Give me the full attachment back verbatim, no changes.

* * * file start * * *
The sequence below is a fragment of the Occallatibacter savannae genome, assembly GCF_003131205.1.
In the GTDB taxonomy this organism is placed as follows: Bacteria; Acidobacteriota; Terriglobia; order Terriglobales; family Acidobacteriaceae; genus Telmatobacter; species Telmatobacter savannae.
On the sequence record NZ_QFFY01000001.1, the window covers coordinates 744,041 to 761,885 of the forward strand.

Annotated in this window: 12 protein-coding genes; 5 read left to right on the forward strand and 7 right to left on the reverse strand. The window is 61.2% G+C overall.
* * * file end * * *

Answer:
The sequence below is a fragment of the Occallatibacter savannae genome, assembly GCF_003131205.1.
In the GTDB taxonomy this organism is placed as follows: Bacteria; Acidobacteriota; Terriglobia; order Terriglobales; family Acidobacteriaceae; genus Telmatobacter; species Telmatobacter savannae.
On the sequence record NZ_QFFY01000001.1, the window covers coordinates 744,041 to 761,885 of the forward strand.

Annotated in this window: 12 protein-coding genes; 5 read left to right on the forward strand and 7 right to left on the reverse strand. The window is 61.2% G+C overall.